In light of concerns around household debt levels, Financial Markets Minister Per Bolund announced on Thursday that tougher amortisation requirements will be introduced for homeowners as of 1 March 2018. All new mortgage holders who borrow more than 4.5 times their gross income will have to amortise at least 1% of the debt, in addition to the existing requirement.
The new requirement will have the most impact in Stockholm and Gothenburg, where property prices are highest. In Stockholm, 30% of all new mortgage holders will be affected.
Elisabeth Svantesson, the Moderate spokesperson on economic policy, is critical, pointing out that house prices are already falling and that such a measure could lead to a further drop in prices. She calls for major reform of the housing market instead.
Andreas Hatzigeorgiou, chief economist at the Stockholm Chamber of Commerce, believes the new requirement will do more harm than good and curb growth in the region.
Housing Minister Peter Eriksson is doubtful about the new amortisation requirement and believes other alternatives ought to be considered.
On Monday the Financial Supervisory Authority (FSA) is expected to make a decision about whether to introduce new tougher amortisation requirements. The issue is a difficult decision for the government as giving the go-ahead could entail risks, but stopping the proposal would undermine the FSA.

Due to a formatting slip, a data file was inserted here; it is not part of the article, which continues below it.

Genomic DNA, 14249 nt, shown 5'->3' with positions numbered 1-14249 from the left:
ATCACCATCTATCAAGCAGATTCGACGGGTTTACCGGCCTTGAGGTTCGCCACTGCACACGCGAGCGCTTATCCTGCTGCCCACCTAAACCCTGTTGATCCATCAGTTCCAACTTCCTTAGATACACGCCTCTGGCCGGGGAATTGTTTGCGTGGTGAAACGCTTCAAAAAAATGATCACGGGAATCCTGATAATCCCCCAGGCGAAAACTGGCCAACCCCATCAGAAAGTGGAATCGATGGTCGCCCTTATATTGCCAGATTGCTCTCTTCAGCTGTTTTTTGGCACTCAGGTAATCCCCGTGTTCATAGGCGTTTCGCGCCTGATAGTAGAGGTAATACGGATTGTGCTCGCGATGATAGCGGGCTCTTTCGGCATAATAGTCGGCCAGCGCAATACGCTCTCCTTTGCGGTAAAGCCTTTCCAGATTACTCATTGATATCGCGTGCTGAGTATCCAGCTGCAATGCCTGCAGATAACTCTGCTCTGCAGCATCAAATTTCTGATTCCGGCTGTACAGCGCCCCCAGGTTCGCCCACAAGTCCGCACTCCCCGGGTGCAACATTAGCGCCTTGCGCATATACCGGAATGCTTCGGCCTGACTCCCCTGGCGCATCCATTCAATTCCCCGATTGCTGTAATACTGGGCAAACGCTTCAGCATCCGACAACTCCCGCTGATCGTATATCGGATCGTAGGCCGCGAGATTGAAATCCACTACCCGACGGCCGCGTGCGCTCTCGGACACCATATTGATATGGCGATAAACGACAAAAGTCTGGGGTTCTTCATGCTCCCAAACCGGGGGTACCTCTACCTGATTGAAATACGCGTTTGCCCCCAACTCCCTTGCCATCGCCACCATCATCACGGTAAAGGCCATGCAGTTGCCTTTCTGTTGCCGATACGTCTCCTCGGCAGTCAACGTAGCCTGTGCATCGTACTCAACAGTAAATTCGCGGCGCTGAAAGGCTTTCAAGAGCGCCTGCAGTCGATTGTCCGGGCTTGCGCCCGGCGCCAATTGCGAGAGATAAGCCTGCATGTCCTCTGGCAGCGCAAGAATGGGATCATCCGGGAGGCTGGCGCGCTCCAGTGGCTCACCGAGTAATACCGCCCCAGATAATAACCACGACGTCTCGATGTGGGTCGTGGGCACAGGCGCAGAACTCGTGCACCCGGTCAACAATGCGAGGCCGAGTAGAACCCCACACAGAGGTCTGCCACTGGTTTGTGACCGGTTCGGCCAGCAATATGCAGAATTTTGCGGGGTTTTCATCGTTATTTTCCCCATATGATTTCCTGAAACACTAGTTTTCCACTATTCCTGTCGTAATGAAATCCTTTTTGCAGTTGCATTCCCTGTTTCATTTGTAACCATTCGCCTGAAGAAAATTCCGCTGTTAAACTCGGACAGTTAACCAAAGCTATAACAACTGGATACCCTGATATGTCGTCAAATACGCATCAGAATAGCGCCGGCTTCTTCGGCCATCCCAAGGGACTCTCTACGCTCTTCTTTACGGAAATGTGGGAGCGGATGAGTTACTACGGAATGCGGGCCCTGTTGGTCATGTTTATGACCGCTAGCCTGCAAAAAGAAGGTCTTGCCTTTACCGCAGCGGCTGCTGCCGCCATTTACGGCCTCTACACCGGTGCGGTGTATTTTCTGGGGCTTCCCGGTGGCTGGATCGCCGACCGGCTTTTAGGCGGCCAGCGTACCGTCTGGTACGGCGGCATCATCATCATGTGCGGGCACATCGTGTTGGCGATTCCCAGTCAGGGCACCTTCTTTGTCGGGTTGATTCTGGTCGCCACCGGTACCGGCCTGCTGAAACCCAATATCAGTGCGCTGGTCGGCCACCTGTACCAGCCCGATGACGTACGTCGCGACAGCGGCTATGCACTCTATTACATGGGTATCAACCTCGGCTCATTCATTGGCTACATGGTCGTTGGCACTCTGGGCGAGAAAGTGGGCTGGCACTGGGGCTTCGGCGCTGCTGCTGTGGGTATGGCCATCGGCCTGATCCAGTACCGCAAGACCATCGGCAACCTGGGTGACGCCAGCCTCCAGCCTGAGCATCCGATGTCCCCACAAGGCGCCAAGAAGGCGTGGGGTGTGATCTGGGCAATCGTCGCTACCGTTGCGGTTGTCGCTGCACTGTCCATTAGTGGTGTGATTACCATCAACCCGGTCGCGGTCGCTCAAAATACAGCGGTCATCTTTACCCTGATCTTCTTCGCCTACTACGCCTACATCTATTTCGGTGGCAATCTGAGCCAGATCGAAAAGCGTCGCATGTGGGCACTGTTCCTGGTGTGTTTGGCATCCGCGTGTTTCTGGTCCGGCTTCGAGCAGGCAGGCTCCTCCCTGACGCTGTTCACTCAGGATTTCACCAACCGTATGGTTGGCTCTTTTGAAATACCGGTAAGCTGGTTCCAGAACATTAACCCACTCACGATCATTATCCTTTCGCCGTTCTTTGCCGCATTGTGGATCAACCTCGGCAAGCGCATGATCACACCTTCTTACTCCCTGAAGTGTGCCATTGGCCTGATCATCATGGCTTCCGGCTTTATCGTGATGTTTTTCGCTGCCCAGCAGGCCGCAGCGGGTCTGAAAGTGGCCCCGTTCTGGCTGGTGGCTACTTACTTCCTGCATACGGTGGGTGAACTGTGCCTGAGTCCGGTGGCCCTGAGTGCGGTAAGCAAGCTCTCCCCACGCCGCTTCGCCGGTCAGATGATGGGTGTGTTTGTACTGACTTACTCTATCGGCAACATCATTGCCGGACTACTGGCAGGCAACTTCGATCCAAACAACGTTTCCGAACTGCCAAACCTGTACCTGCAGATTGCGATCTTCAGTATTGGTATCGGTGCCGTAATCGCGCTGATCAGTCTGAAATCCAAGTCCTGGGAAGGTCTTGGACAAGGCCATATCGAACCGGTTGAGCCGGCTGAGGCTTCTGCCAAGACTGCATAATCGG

On Wednesday Financial Markets Minister Per Bolund (Green) criticised the opposition, calling its stance against the proposal “irresponsible”. However, party colleague Peter Eriksson expressed his uncertainty. “I think the amortisation requirement that was brought in recently has had mainly a positive effect. In the situation we have now it is more uncertain. I think that other possible measures ought to be considered,” he says. His main concern is that it would slow down housing construction.
The government has decided to task the Financial Supervisory Authority (FSA) to map and analyse how the Swedish financial sector can contribute more effectively towards achieving the goal of sustainable development
The government has even said in recent talks with the sector that it would be prepared to legislate if there is need for such a step.
“In the case of the fund market, France has already introduced a law obliging financial institutions to report their carbon footprint. I hope the industry will see the need for this before we need to legislate,” says Per Bolund, financial markets minister.